Rui Castro is completing his Ph.D. in architecture at the Weitzman School of Design. His research explores the history of architecture after World War II, and its intersection with politics, media, and the arts. Rui strives to carve out knowledge that contributes to an understanding of the roles of spatial and aesthetic practices in the construction of a democratic public sphere.
His dissertation, titled Transgressive Transparency. Dan Graham, Art/Architecture, and the Challenge of a Pluralist Public Sphere, examines the work of the American artist Dan Graham from 1964 to today. He focuses in particular on the crystallization and global proliferation of the two-way mirror-glass pavilions – a unique form of public art in which Graham’s production has concentrated since the early 1980s. Transgressive Transparency offers a new transmedia perspective on the ways Graham criticizes, imagines, and uses art and architecture to alter common late-modern environments and open-up the horizons of participation in the public that they structure.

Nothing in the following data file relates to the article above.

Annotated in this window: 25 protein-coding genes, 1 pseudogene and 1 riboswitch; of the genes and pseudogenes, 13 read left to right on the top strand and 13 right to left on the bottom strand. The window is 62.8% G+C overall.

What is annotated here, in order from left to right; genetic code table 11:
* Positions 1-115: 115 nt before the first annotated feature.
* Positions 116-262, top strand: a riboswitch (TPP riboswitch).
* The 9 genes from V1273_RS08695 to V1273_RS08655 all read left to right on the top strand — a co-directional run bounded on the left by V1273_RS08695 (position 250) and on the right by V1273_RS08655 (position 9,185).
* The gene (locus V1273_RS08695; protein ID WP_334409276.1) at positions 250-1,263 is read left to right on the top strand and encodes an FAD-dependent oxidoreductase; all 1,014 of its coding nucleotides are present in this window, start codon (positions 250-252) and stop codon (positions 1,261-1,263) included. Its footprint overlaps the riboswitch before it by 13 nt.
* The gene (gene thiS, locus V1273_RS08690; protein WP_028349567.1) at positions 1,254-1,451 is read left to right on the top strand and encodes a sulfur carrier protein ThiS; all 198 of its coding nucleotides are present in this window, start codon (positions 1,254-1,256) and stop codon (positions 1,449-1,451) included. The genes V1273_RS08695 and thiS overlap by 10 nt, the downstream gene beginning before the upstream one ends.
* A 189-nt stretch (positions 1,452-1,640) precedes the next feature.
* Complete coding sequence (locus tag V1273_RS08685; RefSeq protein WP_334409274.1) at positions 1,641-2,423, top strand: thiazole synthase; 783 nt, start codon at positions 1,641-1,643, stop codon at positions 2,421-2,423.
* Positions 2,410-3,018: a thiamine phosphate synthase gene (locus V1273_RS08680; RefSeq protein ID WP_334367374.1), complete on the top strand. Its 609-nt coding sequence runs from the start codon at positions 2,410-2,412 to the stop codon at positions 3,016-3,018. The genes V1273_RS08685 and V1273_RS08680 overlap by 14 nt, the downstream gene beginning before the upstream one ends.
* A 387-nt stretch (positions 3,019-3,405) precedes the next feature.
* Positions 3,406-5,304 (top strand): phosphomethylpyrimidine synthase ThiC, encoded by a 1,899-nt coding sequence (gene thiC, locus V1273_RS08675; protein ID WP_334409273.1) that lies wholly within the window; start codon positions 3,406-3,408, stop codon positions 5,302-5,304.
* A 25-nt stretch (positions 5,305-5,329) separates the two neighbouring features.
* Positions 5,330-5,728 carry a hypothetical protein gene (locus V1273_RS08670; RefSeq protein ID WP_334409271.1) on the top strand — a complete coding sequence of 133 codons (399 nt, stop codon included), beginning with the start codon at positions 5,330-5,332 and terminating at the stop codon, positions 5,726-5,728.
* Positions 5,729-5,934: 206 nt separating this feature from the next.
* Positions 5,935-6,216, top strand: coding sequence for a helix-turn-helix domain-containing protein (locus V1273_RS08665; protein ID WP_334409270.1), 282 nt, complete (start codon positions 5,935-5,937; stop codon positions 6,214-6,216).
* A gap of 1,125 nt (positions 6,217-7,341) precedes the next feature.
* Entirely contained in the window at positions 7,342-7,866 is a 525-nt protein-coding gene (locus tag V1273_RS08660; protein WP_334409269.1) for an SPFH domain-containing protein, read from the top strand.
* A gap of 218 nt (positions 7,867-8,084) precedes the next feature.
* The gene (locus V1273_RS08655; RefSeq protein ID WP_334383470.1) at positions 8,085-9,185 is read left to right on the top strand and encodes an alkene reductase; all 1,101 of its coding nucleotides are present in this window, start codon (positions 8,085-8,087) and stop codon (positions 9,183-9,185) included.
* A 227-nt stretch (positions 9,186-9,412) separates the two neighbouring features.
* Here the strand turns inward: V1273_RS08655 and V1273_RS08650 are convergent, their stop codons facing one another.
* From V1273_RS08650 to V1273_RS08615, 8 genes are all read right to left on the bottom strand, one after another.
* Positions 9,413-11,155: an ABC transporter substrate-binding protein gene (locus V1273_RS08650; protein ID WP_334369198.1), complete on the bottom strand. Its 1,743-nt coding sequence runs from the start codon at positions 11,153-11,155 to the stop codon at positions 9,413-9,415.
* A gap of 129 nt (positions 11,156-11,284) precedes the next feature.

Rui holds an architecture degree from ULPorto, a Masters in Planning and Design of the Urban Environment from UPorto, and a D.E.A. in Architecture from Madrid Polytechnic University. Before coming to Penn he taught and lectured in architecture and worked as an architect in Portugal and Spain. His work was prized by Europan 5 and 6, the I.S.A.M. Roma, and others. At Penn Rui taught history and theory courses and organized “Teaching for and from Diversity” a year-long workshop series for Ph.D. students. His research has been presented in conferences and lectures at KTH Stockholm, Universitá Federico II, Carleton University, ETSA Madrid, and the Courtauld Institute.
Rui is the recipient of a Grant for Doctoral Studies from the Portuguese Ministry of Education, the Canadian Center for Architecture Collection Research Grant, the Salvatori Award from Penn Center for Italian Studies, and a Fellowship for Teaching Excellency from Penn Center for Teaching and Learning.